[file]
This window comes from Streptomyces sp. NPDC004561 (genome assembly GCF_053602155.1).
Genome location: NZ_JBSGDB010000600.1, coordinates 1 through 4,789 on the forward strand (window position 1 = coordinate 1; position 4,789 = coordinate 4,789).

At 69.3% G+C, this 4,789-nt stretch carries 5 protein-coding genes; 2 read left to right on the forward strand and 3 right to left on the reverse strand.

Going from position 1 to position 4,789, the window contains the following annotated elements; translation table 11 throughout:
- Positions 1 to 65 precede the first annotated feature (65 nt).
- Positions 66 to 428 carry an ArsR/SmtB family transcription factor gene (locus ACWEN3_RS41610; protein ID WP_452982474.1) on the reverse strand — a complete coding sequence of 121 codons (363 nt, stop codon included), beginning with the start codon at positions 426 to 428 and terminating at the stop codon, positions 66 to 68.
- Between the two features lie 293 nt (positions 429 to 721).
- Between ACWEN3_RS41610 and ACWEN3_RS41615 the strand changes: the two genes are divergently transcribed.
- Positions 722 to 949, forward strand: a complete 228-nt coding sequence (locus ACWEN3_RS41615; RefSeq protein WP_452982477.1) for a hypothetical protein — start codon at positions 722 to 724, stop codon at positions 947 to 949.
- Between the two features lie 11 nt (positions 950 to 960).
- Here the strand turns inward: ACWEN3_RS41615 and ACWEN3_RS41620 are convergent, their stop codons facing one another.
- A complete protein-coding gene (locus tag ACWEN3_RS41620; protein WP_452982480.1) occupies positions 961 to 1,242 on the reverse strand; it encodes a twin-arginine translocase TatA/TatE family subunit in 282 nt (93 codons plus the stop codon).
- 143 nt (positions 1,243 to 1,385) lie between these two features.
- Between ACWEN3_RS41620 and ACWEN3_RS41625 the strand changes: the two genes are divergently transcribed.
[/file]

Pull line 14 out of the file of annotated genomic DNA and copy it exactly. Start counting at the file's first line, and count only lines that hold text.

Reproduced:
- Between ACWEN3_RS41620 and ACWEN3_RS41625 the strand changes: the two genes are divergently transcribed.